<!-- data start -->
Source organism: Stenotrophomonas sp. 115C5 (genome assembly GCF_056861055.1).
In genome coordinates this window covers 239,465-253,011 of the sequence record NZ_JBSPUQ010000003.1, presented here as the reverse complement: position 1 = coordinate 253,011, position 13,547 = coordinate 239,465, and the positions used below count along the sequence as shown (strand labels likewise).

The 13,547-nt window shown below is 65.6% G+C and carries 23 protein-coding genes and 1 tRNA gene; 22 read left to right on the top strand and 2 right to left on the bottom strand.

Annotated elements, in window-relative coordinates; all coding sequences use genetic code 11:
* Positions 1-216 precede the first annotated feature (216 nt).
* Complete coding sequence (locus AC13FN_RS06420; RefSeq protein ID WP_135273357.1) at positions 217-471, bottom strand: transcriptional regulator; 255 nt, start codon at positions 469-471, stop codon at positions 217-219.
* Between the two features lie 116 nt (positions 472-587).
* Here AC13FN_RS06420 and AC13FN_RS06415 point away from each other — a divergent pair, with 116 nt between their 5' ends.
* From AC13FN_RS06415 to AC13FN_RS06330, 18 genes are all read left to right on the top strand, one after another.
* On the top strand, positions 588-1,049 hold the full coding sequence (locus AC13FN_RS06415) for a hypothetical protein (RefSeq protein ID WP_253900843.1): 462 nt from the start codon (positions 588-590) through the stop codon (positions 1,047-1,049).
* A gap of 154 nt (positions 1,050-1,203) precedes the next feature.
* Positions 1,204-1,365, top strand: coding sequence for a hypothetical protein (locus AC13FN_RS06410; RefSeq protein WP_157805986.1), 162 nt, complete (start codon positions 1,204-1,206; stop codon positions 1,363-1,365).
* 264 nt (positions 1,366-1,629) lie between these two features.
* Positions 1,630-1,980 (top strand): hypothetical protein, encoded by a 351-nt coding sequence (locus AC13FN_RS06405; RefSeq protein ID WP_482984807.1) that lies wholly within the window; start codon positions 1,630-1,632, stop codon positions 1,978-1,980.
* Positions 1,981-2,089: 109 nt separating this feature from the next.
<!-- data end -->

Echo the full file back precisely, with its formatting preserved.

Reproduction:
Source organism: Stenotrophomonas sp. 115C5 (genome assembly GCF_056861055.1).
In genome coordinates this window covers 239,465-253,011 of the sequence record NZ_JBSPUQ010000003.1, presented here as the reverse complement: position 1 = coordinate 253,011, position 13,547 = coordinate 239,465, and the positions used below count along the sequence as shown (strand labels likewise).

The 13,547-nt window shown below is 65.6% G+C and carries 23 protein-coding genes and 1 tRNA gene; 22 read left to right on the top strand and 2 right to left on the bottom strand.

Annotated elements, in window-relative coordinates; all coding sequences use genetic code 11:
* Positions 1-216 precede the first annotated feature (216 nt).
* Complete coding sequence (locus AC13FN_RS06420; RefSeq protein ID WP_135273357.1) at positions 217-471, bottom strand: transcriptional regulator; 255 nt, start codon at positions 469-471, stop codon at positions 217-219.
* Between the two features lie 116 nt (positions 472-587).
* Here AC13FN_RS06420 and AC13FN_RS06415 point away from each other — a divergent pair, with 116 nt between their 5' ends.
* From AC13FN_RS06415 to AC13FN_RS06330, 18 genes are all read left to right on the top strand, one after another.
* On the top strand, positions 588-1,049 hold the full coding sequence (locus AC13FN_RS06415) for a hypothetical protein (RefSeq protein ID WP_253900843.1): 462 nt from the start codon (positions 588-590) through the stop codon (positions 1,047-1,049).
* A gap of 154 nt (positions 1,050-1,203) precedes the next feature.
* Positions 1,204-1,365, top strand: coding sequence for a hypothetical protein (locus AC13FN_RS06410; RefSeq protein WP_157805986.1), 162 nt, complete (start codon positions 1,204-1,206; stop codon positions 1,363-1,365).
* 264 nt (positions 1,366-1,629) lie between these two features.
* Positions 1,630-1,980 (top strand): hypothetical protein, encoded by a 351-nt coding sequence (locus AC13FN_RS06405; RefSeq protein ID WP_482984807.1) that lies wholly within the window; start codon positions 1,630-1,632, stop codon positions 1,978-1,980.
* Positions 1,981-2,089: 109 nt separating this feature from the next.